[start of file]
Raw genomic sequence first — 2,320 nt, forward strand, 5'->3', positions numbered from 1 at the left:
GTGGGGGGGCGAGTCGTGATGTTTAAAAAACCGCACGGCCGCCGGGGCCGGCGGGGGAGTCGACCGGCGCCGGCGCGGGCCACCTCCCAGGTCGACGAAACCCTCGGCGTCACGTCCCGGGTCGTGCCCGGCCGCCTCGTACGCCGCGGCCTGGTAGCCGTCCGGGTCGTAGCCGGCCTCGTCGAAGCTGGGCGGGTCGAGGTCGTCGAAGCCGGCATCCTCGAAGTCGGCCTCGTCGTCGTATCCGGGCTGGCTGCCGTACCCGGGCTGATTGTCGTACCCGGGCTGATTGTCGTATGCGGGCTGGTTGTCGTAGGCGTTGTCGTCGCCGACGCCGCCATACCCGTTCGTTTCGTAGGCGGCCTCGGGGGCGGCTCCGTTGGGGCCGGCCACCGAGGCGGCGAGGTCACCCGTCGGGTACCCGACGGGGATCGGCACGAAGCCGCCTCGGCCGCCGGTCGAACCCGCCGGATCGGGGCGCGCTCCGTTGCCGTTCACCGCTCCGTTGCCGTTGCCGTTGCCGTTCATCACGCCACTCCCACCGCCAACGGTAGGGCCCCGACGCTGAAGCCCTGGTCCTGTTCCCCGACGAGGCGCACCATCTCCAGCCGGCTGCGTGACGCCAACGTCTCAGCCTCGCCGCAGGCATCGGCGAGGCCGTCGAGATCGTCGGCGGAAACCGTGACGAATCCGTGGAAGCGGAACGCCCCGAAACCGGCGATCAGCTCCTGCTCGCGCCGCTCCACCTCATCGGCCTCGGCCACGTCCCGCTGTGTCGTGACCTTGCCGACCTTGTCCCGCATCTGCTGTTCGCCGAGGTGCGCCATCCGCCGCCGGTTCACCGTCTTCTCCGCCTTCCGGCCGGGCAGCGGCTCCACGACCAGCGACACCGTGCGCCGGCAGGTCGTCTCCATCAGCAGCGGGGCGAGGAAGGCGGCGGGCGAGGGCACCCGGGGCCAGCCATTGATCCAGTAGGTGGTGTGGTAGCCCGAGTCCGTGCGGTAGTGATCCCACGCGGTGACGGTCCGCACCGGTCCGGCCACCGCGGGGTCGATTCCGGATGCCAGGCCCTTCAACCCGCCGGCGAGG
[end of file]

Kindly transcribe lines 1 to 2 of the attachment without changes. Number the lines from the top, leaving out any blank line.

Raw genomic sequence first — 2,320 nt, forward strand, 5'->3', positions numbered from 1 at the left:
GTGGGGGGGCGAGTCGTGATGTTTAAAAAACCGCACGGCCGCCGGGGCCGGCGGGGGAGTCGACCGGCGCCGGCGCGGGCCACCTCCCAGGTCGACGAAACCCTCGGCGTCACGTCCCGGGTCGTGCCCGGCCGCCTCGTACGCCGCGGCCTGGTAGCCGTCCGGGTCGTAGCCGGCCTCGTCGAAGCTGGGCGGGTCGAGGTCGTCGAAGCCGGCATCCTCGAAGTCGGCCTCGTCGTCGTATCCGGGCTGGCTGCCGTACCCGGGCTGATTGTCGTACCCGGGCTGATTGTCGTATGCGGGCTGGTTGTCGTAGGCGTTGTCGTCGCCGACGCCGCCATACCCGTTCGTTTCGTAGGCGGCCTCGGGGGCGGCTCCGTTGGGGCCGGCCACCGAGGCGGCGAGGTCACCCGTCGGGTACCCGACGGGGATCGGCACGAAGCCGCCTCGGCCGCCGGTCGAACCCGCCGGATCGGGGCGCGCTCCGTTGCCGTTCACCGCTCCGTTGCCGTTGCCGTTGCCGTTCATCACGCCACTCCCACCGCCAACGGTAGGGCCCCGACGCTGAAGCCCTGGTCCTGTTCCCCGACGAGGCGCACCATCTCCAGCCGGCTGCGTGACGCCAACGTCTCAGCCTCGCCGCAGGCATCGGCGAGGCCGTCGAGATCGTCGGCGGAAACCGTGACGAATCCGTGGAAGCGGAACGCCCCGAAACCGGCGATCAGCTCCTGCTCGCGCCGCTCCACCTCATCGGCCTCGGCCACGTCCCGCTGTGTCGTGACCTTGCCGACCTTGTCCCGCATCTGCTGTTCGCCGAGGTGCGCCATCCGCCGCCGGTTCACCGTCTTCTCCGCCTTCCGGCCGGGCAGCGGCTCCACGACCAGCGACACCGTGCGCCGGCAGGTCGTCTCCATCAGCAGCGGGGCGAGGAAGGCGGCGGGCGAGGGCACCCGGGGCCAGCCATTGATCCAGTAGGTGGTGTGGTAGCCCGAGTCCGTGCGGTAGTGATCCCACGCGGTGACGGTCCGCACCGGTCCGGCCACCGCGGGGTCGATTCCGGATGCCAGGCCCTTCAACCCGCCGGCGAGG